Partnered with the Department of Health and Human Services to keep students, teachers, and school staff safe

Released Volume 1 of the COVID-19 Handbook

  • In February, the Department released Volume 1 of the COVID-19 Handbook, which provides educators and staff with practical examples, roadmaps, and tools to implement the CDC’s K-12 operational strategy for in-person learning, including the recommended five key mitigation measures (Universal and correct use of masks; Physical distancing; Handwashing and respiratory etiquette; Cleaning and maintaining healthy facilities; Contact tracing in combination with isolation and quarantine). The Department will release Volume 2 of the Handbook next month, which will focus on additional evidence-based strategies to address the impact of COVID-19 on students, educators, and staff, especially for underserved students and communities that have been hit hardest by the pandemic.

Prioritized vaccinations of educators and school staff, and directed $10 billion in funding for screening testing at K-12 schools to ensure schools can reopen and stay open safely

  • Earlier this month, President Biden directed all U.S. states and territories to prioritize vaccinations of teachers and staff in Pre-K-12 schools and childcare providers, with the goal of providing these frontline essential workers with at least one dose of a vaccine by the end of March. Last week, the Department of Health and Human Services also announced that CDC would provide $10 billion in funding for COVID-19 screening testing for teachers, staff, and students in K-12 schools. By expanding access to vaccinations and testing for educators and school staff, more schools will be able to safely and quickly reopen, and more students, particularly those in underserved and under-resourced communities, will be able to return to in-person instruction.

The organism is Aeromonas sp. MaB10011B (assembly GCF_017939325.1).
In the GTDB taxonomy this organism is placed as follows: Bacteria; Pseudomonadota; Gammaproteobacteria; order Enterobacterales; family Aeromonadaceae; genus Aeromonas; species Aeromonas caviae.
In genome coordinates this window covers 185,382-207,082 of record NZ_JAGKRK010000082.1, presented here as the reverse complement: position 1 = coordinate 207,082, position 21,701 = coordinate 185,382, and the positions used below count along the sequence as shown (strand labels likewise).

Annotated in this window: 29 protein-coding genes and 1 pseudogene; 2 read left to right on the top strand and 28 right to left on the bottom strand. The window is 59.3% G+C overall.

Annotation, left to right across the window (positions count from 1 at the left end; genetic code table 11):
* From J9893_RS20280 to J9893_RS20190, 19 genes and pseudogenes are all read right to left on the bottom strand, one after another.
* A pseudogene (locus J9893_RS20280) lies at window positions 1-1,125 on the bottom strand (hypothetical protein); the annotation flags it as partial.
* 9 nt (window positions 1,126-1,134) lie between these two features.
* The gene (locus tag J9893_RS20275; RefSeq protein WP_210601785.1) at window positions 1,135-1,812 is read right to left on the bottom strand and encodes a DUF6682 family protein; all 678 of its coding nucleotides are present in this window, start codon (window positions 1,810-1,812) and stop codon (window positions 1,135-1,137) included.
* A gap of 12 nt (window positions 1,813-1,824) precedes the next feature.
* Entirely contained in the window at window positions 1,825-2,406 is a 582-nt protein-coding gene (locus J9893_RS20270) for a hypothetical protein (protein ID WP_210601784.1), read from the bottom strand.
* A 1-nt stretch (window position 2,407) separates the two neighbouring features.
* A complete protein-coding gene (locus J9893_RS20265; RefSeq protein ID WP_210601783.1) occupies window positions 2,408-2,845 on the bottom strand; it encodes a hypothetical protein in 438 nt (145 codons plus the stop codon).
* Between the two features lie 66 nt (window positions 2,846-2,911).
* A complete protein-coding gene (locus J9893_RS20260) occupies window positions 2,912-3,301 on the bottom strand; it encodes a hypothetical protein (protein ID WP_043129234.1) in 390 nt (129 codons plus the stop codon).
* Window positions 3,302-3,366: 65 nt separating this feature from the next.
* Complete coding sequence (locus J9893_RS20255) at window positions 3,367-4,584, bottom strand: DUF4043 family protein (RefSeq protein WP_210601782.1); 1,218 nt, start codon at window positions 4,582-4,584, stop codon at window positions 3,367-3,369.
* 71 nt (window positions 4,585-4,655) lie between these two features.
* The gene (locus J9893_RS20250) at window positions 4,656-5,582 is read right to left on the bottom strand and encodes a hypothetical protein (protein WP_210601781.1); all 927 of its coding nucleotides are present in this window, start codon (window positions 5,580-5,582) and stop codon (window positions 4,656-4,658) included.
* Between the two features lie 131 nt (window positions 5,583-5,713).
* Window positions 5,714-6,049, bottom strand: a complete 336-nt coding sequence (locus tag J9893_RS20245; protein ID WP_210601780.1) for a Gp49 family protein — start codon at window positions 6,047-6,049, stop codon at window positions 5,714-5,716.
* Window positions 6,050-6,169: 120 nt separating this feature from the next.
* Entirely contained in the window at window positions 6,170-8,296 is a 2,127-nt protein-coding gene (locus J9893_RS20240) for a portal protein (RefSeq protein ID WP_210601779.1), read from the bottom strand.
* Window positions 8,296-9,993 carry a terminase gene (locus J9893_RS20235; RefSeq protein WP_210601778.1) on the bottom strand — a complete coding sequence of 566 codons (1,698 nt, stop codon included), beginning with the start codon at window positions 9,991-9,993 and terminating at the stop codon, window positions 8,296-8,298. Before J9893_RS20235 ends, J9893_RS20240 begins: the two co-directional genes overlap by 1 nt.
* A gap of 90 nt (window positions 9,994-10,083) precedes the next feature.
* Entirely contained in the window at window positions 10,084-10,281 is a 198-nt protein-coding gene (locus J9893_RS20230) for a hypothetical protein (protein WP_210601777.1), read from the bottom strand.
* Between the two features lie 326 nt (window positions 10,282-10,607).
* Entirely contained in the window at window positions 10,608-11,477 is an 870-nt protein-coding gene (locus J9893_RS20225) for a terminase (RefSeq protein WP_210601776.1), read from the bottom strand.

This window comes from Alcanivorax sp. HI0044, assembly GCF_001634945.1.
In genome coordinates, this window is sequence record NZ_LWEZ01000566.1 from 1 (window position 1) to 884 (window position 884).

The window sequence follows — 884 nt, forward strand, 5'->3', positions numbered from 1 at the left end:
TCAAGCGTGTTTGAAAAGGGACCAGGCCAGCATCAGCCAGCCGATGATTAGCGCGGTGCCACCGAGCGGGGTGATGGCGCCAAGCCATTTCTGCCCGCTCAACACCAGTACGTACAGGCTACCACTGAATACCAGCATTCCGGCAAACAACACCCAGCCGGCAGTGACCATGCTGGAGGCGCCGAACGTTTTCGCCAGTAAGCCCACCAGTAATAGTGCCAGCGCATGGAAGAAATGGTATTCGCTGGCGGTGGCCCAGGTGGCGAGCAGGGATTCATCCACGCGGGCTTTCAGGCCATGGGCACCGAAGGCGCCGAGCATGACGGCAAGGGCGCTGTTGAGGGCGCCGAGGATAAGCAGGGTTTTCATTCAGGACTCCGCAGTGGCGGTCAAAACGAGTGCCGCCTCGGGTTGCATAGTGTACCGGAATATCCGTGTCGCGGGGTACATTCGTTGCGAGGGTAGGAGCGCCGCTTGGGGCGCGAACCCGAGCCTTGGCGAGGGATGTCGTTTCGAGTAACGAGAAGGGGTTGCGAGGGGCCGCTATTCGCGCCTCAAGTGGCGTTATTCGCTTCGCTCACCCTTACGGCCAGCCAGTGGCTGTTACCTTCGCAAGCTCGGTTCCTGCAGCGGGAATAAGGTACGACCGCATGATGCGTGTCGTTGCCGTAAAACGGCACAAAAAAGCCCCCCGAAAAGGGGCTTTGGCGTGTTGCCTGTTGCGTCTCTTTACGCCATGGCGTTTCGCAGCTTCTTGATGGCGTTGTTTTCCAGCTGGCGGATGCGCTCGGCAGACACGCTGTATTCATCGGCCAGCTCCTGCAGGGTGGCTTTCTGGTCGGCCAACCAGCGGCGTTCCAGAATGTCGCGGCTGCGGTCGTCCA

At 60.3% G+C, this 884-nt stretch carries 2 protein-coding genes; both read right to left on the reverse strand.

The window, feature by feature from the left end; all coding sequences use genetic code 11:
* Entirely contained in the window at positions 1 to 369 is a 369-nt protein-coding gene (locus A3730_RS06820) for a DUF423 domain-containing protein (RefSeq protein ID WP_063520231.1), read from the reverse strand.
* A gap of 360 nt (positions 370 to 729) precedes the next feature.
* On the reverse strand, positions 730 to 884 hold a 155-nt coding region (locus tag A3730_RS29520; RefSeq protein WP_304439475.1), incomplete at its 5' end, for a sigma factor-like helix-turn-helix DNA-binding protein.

Launched a “Safer Schools and Campuses Best Practices Clearinghouse” and webinar series.

The Clearinghouse will highlight lessons learned and best practices that can help schools and districts best use American Rescue Plan funds to meet their students’ unique needs. The Clearinghouse will include resources that not only help schools prepare for and sustain in-person operations safely but also will help schools meet students’ social, emotional, mental health, academic, and other needs, including access to food and other basic needs that have been exacerbated by the pandemic. The Clearinghouse will also include resources on strategies to address the trauma that students, teachers, faculty, and staff have endured during the pandemic and the resulting economic, mental health, and emotional impacts.

Tomorrow’s summit will include remarks by President Biden and Vice President Harris, welcome remarks by First Lady Dr. Jill Biden, and remarks by Secretary of Education Dr. Miguel Cardona, and CDC Director Dr. Rochelle Walensky. Attendees will also hear from Learning Policy Institute President and CEO Dr. Linda Darling-Hammond, students, educators, and representatives from districts across the country. During the Summit, participants will discuss successful reopening plans and how to use American Rescue Plan funds to implement CDC’s recommended mitigation strategies, close gaps in educational opportunities for underserved students who have been most impacted by the pandemic, and address the social and emotional needs of students. The Summit will be livestreamed on the Department of Education’s YouTube channel.